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Making Sense of the Unexpected

Two weeks ago, there was a tropical depression forming in the Gulf of Mexico.  Most meteorologists believed this system would eventually make landfall some where along the Mexican coast as a minor rain event.  In the matter of 48 hours, Hurricane Harvey intensified into a giant, pounding southeast Texas with over 50 inches of rain over the last week.  After viewing all of this devastation, media pundits are trying to make sense of this unexpected event.

And when you hear of wars and rumors of wars, do not be alarmed. This must take place, but the end is not yet. For nation will rise against nation, and kingdom against kingdom. There will be earthquakes in various places; there will be famines. These are but the beginning of the birth pains. “But be on your guard. For they will deliver you over to councils, and you will be beaten in synagogues, and you will stand before governors and kings for my sake, to bear witness before them, Mark 13:7-9.

Some of these panelists have suggested this is a sign of the apocalypse, the beginning of the last days or the wrath of God.  Curious about previous Hurricanes and Typhoons, I did some research to see if this has ever happened before.  While listening to a historian,  I discovered that a similar storm stalled over Cuba more than 60 years ago that brought over 100 inches of rainfall.  Due to the lack of technology at the time, there isn’t the video like that aired nightly of the greater Houston area.  Like the 2000 filmed based upon a true story, when the conditions are ideal a Perfect Storm can and will form.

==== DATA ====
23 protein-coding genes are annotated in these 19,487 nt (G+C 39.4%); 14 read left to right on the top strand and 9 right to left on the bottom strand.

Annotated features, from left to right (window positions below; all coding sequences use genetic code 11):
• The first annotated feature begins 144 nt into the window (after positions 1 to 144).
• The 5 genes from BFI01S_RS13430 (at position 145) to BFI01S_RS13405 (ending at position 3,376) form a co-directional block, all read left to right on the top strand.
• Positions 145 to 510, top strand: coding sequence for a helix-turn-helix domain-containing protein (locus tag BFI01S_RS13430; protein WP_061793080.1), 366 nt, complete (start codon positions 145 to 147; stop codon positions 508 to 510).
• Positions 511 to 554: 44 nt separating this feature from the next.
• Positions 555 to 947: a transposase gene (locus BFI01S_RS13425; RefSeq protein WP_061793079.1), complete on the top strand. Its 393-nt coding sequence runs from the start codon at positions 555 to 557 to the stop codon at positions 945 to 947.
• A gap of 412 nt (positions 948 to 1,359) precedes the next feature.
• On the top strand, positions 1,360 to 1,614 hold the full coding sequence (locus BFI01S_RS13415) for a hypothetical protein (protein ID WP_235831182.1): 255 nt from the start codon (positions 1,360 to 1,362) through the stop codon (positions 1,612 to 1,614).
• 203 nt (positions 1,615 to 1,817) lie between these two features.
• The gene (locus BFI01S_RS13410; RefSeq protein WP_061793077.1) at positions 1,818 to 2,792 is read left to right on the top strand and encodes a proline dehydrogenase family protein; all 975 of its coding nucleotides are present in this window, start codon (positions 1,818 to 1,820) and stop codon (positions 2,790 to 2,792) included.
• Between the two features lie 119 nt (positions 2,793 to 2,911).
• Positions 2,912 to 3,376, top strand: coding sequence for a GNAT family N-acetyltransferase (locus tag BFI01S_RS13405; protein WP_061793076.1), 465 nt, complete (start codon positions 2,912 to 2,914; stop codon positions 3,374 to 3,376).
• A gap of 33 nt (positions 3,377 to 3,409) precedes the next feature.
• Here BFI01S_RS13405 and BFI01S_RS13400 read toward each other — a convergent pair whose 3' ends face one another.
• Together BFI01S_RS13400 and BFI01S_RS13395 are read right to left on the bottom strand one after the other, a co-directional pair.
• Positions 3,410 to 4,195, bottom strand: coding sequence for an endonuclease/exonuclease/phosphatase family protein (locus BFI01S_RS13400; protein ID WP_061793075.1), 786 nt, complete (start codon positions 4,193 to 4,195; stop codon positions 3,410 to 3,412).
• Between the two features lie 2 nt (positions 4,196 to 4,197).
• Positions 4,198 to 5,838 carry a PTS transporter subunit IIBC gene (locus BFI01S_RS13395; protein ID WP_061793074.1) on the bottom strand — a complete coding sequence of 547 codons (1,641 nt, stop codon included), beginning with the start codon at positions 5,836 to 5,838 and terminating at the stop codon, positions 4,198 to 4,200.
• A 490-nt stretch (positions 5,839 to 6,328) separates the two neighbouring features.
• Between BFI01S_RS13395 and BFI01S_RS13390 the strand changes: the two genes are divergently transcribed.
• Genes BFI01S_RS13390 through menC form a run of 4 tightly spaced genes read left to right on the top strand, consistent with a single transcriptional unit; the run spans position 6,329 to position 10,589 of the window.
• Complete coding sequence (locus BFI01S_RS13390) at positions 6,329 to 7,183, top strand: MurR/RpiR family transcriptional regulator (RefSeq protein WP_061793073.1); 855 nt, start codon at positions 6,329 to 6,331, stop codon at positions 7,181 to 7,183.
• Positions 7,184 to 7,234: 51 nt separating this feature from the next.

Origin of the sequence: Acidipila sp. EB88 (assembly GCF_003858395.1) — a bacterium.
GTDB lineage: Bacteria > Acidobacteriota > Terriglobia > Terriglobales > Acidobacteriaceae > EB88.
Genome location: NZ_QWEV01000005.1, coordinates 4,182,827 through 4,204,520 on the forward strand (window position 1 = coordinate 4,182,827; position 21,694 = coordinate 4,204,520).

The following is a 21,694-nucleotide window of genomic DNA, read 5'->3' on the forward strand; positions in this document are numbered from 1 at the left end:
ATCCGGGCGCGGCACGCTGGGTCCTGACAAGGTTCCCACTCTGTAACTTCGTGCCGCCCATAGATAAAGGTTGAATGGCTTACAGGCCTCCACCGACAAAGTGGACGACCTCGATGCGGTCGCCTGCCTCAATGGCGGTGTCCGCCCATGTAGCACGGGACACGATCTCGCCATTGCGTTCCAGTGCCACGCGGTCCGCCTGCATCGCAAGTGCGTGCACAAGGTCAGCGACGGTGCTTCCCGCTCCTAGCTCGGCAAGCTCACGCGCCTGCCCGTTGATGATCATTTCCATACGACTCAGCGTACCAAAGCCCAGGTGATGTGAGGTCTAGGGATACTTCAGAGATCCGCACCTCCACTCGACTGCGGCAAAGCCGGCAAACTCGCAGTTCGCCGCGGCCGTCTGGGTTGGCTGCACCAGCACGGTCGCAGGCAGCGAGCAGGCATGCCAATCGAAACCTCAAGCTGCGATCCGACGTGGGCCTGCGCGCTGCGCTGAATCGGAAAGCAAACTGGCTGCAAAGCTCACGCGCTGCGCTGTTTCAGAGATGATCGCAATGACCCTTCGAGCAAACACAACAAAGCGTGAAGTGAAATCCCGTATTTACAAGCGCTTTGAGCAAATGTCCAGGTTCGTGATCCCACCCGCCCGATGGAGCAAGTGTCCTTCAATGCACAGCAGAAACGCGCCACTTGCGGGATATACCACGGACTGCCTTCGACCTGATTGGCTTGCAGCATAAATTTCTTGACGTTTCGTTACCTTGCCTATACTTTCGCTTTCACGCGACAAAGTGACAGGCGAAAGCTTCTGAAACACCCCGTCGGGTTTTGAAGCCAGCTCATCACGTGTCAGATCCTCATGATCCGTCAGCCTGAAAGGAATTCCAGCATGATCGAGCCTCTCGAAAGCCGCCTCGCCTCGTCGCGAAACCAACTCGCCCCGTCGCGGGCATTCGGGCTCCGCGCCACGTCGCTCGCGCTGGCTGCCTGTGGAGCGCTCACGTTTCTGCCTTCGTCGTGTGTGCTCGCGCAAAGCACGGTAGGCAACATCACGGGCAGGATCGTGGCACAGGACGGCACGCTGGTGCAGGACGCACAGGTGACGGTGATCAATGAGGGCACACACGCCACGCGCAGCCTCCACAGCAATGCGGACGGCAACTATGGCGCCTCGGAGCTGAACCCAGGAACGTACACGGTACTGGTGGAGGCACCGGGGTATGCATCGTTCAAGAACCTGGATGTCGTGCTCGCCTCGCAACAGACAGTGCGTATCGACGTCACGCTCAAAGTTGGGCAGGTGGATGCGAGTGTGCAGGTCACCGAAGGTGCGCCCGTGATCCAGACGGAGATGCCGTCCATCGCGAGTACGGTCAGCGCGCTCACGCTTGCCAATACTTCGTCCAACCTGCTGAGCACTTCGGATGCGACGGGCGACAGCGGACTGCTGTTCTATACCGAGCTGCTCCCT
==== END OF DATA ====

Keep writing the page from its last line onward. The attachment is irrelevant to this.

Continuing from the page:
I form light and create darkness, I make well-being and create calamity, I am the Lord, who does all these things, Isaiah 45:7.

Whether you have the ability to choose where you live or not, there is no perfect place on earth to reside.  Every location has its appeal and negative aspects.  The beach is great but potential storms lurk out in the sea.  Mountains are beautiful until blizzards and white out conditions arrive.  The west coast is scenic until earthquakes abruptly interrupt your plans.  Meanwhile, the Midwest is a wonderful place to live until tornado season arrives.  In the end, you have to make the best of where you live, appreciating the good and enduring the bad.  As for Texas and Louisiana, these people need your prayers as recovery will take months and possibly years.  In the meantime, God is in control as this tragedy has brought communities together to help one another survive.  This is my take on making sense of the unexpected event known as Hurricane Harvey.

by Jay Mankus

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